2) elimination of Milosevic and his Serbian entourage ancien régime, incompatible with the new nascent world order.

Europe had already fallen with the shady deals on humanitarian aid by Naser Oric, who was responsible for ethnic cleansing, which they quickly cited because they were less convenient. She was already dead and buried in the 1994, when the figures of shame were not too far from those 300.000 civilians dead, 3 millions of refugees, 1000 illegal prison camps, tens of thousands of rapes, 15.000 children killed who would register at the end of '95.

Making a list of mass graves and places where violence was concentrated is a waste of time. There is no village that has no scars, there is no ethnicity that is immune to responsibility and pain.

In the civil war in Bosnia who is without sin cast the first stone. It is especially true for the international community to wash their hands with the Court of The Hague and even more diligent to close their eyes out of interest.

The disturbing scenarios emerging from the corridors of the Dutch Services and the revelations of Ibran Mustafic, member of the Democratic Action (SDA, Itzebegovic's party), become dust to hide under the carpet. There has even been talk of inflated numbers and Srebrenica as a sort of Pearl Harbor: an announced catastrophe to be turned into a ploy for a definitive anti-Serbian intervention.

It is no coincidence that we hurried to condemn the inertia of the Dutch Blue Helmets (the men of the Luchtmobiele Brigade employees like Dutchbat) before the events of July '95, it was even faster to forget it.

Truth in war is lost in dust and fear.

The only real horror is that behind the plots between Western and Bosnian power groups, in a mix of dirty money, geopolitical interests and Balkan bad taste, many innocent people have paid with their lives in the heart of a civil continent.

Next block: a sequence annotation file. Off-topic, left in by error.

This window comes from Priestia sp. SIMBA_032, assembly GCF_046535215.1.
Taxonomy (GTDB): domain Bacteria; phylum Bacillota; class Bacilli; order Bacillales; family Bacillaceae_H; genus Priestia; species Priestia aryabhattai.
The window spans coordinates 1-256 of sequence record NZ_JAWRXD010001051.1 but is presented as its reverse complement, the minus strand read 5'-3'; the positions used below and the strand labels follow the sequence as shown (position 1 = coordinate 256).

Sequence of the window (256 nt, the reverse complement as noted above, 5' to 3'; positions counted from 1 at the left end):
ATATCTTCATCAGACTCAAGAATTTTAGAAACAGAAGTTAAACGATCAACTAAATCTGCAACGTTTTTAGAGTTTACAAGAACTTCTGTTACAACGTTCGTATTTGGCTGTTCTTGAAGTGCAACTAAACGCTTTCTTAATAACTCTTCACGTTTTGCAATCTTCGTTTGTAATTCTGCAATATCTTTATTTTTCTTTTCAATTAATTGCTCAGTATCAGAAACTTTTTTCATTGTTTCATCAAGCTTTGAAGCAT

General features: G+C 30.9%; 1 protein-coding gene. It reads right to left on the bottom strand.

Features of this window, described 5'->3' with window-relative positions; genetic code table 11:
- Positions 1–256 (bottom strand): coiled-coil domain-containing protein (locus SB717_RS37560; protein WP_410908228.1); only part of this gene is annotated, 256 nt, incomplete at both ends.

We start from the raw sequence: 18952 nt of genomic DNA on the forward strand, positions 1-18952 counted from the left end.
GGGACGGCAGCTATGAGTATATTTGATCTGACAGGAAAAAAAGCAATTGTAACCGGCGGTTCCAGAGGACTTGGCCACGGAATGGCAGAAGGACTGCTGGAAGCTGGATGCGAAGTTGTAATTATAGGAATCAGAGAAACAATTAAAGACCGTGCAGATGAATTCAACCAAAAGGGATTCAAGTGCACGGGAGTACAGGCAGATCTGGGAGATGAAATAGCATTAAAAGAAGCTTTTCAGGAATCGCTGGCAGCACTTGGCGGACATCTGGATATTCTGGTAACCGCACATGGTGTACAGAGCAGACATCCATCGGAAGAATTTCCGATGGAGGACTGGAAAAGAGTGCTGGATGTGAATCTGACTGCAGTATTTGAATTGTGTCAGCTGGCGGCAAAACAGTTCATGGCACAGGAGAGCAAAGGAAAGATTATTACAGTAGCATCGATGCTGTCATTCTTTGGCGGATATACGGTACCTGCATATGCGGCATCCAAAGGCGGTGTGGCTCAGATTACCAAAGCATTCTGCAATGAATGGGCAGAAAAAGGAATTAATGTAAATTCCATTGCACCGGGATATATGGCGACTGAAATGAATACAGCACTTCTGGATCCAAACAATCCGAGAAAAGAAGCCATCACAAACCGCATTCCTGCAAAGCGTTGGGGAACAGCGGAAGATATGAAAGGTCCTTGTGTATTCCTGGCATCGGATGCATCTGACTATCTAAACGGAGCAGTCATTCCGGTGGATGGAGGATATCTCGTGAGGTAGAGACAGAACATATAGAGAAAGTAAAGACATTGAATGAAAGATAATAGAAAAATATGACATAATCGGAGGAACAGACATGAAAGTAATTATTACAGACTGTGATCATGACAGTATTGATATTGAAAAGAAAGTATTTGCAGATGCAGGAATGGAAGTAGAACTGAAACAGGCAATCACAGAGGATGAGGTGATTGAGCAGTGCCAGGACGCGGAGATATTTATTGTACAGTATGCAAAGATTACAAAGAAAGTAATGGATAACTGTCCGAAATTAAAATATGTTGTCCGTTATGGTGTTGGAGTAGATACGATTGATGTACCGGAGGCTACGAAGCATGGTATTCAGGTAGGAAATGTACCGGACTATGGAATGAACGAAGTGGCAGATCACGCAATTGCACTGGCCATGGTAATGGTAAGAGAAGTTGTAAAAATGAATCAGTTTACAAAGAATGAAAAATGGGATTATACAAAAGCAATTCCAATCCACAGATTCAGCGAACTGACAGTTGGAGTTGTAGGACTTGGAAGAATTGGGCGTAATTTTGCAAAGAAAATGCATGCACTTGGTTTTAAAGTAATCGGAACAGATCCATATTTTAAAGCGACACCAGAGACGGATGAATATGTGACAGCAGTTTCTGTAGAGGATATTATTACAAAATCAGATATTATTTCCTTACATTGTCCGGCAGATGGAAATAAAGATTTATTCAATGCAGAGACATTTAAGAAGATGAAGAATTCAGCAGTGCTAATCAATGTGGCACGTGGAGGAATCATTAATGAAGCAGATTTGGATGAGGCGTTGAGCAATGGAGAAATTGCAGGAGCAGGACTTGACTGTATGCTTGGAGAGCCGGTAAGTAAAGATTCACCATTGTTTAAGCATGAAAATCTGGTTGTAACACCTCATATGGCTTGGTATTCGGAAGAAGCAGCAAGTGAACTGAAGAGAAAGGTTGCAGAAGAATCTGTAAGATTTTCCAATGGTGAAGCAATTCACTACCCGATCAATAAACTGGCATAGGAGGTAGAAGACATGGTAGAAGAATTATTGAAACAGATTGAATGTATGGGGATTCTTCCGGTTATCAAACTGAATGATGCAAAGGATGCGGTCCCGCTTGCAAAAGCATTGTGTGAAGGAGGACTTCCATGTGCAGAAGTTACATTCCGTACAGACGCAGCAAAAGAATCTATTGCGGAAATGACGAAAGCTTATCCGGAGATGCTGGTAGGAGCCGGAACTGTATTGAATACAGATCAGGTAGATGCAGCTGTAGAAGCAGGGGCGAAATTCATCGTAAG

The responsibilities for all inhuman behavior must be pursued, this is an absolute value. Similar value, however, is to prevent them from happening again. This is why it is good to recount the facts without risky manicures that make the scarring of open wounds even more difficult. The drama of Kosovo, to be filtered out with the frustrations following the civil war in Bosnia, was the demonstration.

The evil of Bosnia is an old evil and a hollywood approach can not be enough to describe it all. Without prejudice to the criminal responsibilities of individuals, identification of the villain can not be enough to close the game. If Željko Ražnatović (in art, Arkan) at the time he married in the uniform of a general of the First World War, some unresolved knot in the Balkans perhaps there still had to be ...

Today, along the green curves of the Bosnian countryside, pages that no one wants to read flow. Srebrenica is a town like many hidden between throttled valleys and long silences. A city like the others on which it says too much without saying everything.

Despite the news, by virtue of the Dayton Srebrenica Agreements, today it is part of the Republika Srspka, the only one of the two Bosnian federated entities to have an ethnic base. The irony in the History of the Balkans knows no end.

(in the last photo Thom Karremans, the commander who led the Dutch troops to Srebrenica, in '95)

 Read also the first part: Bosnia invented 

 Read also the second part: the silence that applies to everyone